Facebook is accused of entering into agreements with certain companies to allow them “full access to the data of the users' friends”.
After the scandal of user data exploitation by Cambridge Analytica, Facebook is entangled in a new business. A British parliamentary commission accused, Wednesday, December 5, the social network to disclose personal data of users to certain companies, more than 200 pages of internal emails to the American giant in support. Facebook is for several months in the viewfinder of this commission as part of an investigation on the phenomenon of “fake news”.
The chairman of the commission Damian Collins has lifted several “Key issues” reading Facebook's internal emails obtained under a rarely used parliamentary procedure. He claims that Facebook has entered into agreements with some companies to allow them “full access to user friend data” of the social network, although the US giant has announced in 2015 to end these access. Facebook would also have used Onavo, an application offering a VPN (virtual private network) service, to conduct surveys on the use of applications by users, “apparently unbeknownst” of these, according to Damian Collins.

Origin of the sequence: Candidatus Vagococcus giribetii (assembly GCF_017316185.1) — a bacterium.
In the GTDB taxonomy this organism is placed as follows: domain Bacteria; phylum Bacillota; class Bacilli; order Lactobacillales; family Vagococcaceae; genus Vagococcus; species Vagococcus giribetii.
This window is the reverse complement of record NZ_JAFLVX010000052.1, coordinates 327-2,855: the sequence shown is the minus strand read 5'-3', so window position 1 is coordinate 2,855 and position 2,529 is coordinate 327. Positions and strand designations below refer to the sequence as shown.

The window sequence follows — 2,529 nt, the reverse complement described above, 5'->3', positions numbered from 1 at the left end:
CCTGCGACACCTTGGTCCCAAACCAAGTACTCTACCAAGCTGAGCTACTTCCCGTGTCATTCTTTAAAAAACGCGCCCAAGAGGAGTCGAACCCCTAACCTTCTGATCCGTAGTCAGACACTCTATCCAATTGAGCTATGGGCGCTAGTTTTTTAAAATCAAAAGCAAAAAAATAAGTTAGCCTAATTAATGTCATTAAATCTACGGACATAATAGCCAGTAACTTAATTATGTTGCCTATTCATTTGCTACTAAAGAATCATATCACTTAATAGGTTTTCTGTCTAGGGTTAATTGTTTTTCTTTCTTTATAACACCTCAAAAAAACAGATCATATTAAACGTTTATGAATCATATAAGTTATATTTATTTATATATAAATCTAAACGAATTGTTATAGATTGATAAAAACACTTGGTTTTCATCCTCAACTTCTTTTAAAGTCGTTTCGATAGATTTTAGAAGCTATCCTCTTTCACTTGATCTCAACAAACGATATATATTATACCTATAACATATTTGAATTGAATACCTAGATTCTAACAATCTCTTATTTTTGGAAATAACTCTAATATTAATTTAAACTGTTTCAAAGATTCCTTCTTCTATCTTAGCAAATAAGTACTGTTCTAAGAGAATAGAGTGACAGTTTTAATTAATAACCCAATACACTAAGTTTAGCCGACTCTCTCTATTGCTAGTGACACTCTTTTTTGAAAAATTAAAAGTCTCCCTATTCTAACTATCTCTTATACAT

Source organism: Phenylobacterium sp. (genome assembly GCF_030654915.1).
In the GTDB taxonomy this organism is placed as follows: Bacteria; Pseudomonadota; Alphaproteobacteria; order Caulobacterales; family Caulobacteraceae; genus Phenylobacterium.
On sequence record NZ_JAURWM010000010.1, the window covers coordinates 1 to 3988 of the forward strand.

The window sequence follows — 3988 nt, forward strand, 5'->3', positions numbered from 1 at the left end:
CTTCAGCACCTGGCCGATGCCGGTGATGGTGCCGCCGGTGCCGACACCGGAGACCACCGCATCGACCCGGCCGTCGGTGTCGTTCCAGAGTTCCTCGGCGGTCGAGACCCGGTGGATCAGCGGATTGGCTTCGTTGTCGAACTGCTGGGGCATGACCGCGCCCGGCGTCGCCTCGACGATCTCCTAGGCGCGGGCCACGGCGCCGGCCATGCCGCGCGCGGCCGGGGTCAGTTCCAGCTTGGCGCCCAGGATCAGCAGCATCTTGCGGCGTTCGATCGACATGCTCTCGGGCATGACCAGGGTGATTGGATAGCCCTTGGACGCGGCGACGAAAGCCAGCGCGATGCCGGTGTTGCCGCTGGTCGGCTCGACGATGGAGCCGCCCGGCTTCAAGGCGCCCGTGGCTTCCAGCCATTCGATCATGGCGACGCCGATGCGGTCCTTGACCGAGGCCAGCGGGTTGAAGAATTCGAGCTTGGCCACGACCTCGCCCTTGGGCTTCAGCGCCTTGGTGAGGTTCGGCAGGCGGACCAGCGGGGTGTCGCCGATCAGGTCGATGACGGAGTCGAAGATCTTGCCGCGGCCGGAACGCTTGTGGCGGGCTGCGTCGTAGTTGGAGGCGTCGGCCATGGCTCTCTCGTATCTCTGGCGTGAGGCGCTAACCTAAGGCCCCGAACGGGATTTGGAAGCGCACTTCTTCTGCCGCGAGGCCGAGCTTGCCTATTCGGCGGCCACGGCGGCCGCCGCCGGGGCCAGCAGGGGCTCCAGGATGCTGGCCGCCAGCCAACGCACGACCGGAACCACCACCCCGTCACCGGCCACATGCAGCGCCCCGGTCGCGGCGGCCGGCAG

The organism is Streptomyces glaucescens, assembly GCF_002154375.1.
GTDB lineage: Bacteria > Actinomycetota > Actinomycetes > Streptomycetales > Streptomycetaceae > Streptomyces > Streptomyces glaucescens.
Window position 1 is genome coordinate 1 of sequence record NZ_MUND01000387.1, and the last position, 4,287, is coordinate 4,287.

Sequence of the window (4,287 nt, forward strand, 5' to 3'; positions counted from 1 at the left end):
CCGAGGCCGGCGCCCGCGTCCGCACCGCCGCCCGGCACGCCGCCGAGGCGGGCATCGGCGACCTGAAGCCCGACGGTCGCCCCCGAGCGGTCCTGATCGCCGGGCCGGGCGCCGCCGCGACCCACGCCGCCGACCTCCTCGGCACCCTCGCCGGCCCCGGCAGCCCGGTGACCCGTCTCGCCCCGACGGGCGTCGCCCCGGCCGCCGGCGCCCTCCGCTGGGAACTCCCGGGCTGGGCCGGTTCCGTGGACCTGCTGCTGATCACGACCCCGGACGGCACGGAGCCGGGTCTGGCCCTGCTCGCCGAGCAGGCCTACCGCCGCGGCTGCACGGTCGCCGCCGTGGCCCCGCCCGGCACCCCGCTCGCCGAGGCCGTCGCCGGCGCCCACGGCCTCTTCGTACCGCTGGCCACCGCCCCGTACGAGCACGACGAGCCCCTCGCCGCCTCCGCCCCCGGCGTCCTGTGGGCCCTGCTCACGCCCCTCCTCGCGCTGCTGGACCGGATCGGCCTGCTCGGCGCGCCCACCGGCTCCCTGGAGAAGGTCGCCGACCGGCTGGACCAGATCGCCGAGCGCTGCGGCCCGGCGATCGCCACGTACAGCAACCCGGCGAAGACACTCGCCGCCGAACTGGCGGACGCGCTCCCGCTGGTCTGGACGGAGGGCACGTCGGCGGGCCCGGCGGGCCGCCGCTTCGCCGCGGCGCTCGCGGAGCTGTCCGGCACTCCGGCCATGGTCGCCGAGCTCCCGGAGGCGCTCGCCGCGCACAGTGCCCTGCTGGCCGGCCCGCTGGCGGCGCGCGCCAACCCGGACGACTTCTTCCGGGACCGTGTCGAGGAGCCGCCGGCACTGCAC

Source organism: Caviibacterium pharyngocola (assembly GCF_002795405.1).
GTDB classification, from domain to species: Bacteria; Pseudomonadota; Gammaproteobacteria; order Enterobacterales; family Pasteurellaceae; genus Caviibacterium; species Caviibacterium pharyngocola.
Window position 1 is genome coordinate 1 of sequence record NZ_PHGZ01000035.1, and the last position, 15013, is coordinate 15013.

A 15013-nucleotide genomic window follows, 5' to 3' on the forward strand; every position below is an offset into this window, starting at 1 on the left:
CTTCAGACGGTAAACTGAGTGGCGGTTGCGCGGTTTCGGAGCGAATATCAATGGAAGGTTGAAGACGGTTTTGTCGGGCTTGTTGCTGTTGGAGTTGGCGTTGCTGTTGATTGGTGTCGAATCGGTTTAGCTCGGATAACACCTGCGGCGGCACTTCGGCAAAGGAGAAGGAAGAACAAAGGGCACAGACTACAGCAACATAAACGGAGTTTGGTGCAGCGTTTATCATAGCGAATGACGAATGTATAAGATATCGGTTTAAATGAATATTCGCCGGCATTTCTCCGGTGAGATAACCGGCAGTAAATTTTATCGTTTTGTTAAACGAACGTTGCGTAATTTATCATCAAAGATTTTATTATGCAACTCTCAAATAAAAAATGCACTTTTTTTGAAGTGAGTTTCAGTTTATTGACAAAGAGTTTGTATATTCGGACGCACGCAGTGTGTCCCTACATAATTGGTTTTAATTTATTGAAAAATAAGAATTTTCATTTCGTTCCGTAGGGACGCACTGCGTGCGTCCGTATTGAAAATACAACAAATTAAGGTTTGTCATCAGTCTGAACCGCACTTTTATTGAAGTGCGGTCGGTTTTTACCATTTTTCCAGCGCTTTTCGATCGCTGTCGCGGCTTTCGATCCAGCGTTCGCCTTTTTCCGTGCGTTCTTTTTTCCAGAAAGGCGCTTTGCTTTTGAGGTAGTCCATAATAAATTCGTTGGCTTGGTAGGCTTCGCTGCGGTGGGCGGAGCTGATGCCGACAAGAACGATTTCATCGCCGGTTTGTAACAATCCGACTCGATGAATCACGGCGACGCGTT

Facebook “never sold people's data” and documents published on Wednesday “are presented in a very misleading way without adding context”, said a Facebook spokesman contacted by AFP, who recalled the changes made by the social network in 2014 and 2015 to prevent the sharing of user friend data with application developers.